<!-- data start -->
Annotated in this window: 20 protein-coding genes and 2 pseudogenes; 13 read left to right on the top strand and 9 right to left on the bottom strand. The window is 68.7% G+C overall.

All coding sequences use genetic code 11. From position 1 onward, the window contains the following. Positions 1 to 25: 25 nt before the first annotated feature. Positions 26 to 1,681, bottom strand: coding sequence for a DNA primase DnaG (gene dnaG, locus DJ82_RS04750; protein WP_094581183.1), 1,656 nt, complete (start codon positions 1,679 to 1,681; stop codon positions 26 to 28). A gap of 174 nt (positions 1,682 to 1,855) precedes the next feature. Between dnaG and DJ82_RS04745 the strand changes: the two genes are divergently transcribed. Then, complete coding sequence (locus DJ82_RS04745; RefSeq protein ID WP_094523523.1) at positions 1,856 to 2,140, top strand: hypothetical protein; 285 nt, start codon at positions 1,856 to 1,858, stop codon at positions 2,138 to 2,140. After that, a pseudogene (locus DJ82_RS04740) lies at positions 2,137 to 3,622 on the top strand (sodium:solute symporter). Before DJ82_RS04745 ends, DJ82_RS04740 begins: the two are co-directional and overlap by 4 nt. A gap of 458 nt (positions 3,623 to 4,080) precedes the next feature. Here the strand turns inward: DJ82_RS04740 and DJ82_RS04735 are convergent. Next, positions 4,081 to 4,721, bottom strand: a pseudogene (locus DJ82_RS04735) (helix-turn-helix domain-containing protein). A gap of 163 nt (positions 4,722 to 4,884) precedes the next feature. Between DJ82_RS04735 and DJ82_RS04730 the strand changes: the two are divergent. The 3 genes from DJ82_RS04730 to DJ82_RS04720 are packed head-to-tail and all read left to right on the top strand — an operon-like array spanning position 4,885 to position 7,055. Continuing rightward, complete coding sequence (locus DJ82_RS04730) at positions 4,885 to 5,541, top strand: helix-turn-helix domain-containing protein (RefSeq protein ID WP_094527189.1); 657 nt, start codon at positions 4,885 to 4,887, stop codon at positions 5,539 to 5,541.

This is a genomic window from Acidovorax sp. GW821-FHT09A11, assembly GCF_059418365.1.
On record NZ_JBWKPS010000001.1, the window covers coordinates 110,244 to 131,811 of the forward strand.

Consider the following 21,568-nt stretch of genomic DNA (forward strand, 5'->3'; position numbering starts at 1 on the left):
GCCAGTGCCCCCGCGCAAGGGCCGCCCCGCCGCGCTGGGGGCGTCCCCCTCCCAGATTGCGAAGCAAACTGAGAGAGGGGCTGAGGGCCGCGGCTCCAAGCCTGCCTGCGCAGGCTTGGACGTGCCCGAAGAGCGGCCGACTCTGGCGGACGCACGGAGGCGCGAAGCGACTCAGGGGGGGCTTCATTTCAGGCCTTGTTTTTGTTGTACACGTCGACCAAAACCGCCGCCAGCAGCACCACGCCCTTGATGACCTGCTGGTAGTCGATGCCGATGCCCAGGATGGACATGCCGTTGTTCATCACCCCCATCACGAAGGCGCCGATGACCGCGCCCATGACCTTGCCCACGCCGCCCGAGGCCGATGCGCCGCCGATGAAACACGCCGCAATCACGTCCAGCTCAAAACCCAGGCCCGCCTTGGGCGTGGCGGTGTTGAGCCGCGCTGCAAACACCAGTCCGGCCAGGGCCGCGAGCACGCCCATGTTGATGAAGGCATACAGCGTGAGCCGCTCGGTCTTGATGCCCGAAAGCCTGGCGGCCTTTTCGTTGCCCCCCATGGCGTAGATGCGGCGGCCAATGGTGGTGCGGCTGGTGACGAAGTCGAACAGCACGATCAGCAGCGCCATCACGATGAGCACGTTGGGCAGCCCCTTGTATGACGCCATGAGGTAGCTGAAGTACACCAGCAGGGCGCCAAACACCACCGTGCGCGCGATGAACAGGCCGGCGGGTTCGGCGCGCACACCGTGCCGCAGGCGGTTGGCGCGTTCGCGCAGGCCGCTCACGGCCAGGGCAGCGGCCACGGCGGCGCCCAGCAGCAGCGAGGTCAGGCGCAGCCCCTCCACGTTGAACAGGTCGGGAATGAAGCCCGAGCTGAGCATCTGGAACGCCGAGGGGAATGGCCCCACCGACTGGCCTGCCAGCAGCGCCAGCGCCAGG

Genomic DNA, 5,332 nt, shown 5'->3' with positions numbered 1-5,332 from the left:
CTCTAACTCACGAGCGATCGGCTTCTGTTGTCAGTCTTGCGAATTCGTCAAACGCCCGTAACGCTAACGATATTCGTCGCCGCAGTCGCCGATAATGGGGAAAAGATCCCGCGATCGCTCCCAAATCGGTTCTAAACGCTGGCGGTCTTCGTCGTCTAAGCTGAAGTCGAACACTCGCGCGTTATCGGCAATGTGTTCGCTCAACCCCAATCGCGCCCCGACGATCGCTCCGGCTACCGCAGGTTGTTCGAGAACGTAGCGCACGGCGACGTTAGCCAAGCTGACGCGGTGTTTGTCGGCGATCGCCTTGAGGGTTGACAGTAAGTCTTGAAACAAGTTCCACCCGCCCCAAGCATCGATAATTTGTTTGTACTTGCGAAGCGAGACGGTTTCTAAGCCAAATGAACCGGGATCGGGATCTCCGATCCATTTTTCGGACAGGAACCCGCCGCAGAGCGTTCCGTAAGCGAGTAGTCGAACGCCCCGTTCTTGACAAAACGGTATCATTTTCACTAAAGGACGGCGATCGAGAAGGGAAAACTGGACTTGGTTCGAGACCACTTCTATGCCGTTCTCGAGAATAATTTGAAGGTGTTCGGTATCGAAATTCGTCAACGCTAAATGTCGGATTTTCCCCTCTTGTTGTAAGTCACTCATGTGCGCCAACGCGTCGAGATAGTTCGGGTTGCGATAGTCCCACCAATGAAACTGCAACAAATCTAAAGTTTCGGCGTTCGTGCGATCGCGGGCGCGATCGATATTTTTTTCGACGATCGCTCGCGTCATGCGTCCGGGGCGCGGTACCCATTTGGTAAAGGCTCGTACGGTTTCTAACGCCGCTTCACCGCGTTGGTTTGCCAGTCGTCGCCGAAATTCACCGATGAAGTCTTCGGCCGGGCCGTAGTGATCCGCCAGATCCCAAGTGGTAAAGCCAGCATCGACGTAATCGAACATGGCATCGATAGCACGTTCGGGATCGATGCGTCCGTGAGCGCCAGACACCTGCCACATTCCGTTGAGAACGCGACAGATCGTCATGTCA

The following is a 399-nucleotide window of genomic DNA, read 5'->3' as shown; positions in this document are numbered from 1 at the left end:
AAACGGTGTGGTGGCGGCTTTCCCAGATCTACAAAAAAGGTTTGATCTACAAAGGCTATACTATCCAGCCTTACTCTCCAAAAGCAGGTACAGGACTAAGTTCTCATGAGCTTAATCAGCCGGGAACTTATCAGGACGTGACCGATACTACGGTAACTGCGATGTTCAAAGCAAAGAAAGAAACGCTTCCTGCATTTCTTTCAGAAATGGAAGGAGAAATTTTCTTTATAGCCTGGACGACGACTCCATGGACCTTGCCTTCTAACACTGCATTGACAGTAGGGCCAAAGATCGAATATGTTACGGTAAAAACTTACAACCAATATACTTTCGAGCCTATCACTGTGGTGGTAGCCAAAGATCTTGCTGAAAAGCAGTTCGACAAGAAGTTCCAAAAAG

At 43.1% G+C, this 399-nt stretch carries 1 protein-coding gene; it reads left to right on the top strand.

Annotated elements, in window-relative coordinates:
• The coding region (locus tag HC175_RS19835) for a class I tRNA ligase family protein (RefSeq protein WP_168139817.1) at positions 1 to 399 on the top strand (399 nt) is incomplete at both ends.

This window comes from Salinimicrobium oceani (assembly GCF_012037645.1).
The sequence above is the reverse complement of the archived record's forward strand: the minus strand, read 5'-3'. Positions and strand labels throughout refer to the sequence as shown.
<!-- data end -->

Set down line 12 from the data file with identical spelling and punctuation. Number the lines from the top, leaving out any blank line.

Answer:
Annotated elements, in window-relative coordinates: